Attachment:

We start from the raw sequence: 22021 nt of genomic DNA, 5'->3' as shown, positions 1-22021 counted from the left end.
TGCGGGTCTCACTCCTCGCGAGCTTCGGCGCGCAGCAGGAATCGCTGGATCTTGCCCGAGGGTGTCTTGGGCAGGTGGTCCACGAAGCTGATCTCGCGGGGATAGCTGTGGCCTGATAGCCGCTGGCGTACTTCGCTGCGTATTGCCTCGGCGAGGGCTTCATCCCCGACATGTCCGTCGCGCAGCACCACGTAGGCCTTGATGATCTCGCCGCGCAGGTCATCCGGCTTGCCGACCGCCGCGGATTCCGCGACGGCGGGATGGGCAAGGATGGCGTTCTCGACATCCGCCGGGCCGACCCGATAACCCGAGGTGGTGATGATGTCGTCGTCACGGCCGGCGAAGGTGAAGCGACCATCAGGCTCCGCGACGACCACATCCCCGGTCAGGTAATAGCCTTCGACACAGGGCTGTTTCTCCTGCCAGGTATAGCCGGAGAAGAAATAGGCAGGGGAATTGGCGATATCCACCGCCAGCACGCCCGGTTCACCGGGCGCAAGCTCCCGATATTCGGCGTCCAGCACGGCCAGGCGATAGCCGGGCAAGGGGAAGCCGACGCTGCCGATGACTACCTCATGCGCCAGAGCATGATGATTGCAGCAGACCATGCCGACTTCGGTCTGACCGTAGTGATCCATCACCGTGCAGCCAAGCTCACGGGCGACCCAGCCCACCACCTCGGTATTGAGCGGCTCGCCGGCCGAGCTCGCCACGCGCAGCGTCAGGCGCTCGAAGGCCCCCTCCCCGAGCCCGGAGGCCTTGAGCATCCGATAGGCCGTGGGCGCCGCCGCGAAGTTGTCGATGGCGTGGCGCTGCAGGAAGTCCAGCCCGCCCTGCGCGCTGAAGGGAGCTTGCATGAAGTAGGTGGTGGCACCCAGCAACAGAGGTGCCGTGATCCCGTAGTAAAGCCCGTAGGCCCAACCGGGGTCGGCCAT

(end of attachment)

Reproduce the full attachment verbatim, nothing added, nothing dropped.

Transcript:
We start from the raw sequence: 22021 nt of genomic DNA, 5'->3' as shown, positions 1-22021 counted from the left end.
TGCGGGTCTCACTCCTCGCGAGCTTCGGCGCGCAGCAGGAATCGCTGGATCTTGCCCGAGGGTGTCTTGGGCAGGTGGTCCACGAAGCTGATCTCGCGGGGATAGCTGTGGCCTGATAGCCGCTGGCGTACTTCGCTGCGTATTGCCTCGGCGAGGGCTTCATCCCCGACATGTCCGTCGCGCAGCACCACGTAGGCCTTGATGATCTCGCCGCGCAGGTCATCCGGCTTGCCGACCGCCGCGGATTCCGCGACGGCGGGATGGGCAAGGATGGCGTTCTCGACATCCGCCGGGCCGACCCGATAACCCGAGGTGGTGATGATGTCGTCGTCACGGCCGGCGAAGGTGAAGCGACCATCAGGCTCCGCGACGACCACATCCCCGGTCAGGTAATAGCCTTCGACACAGGGCTGTTTCTCCTGCCAGGTATAGCCGGAGAAGAAATAGGCAGGGGAATTGGCGATATCCACCGCCAGCACGCCCGGTTCACCGGGCGCAAGCTCCCGATATTCGGCGTCCAGCACGGCCAGGCGATAGCCGGGCAAGGGGAAGCCGACGCTGCCGATGACTACCTCATGCGCCAGAGCATGATGATTGCAGCAGACCATGCCGACTTCGGTCTGACCGTAGTGATCCATCACCGTGCAGCCAAGCTCACGGGCGACCCAGCCCACCACCTCGGTATTGAGCGGCTCGCCGGCCGAGCTCGCCACGCGCAGCGTCAGGCGCTCGAAGGCCCCCTCCCCGAGCCCGGAGGCCTTGAGCATCCGATAGGCCGTGGGCGCCGCCGCGAAGTTGTCGATGGCGTGGCGCTGCAGGAAGTCCAGCCCGCCCTGCGCGCTGAAGGGAGCTTGCATGAAGTAGGTGGTGGCACCCAGCAACAGAGGTGCCGTGATCCCGTAGTAAAGCCCGTAGGCCCAACCGGGGTCGGCCAT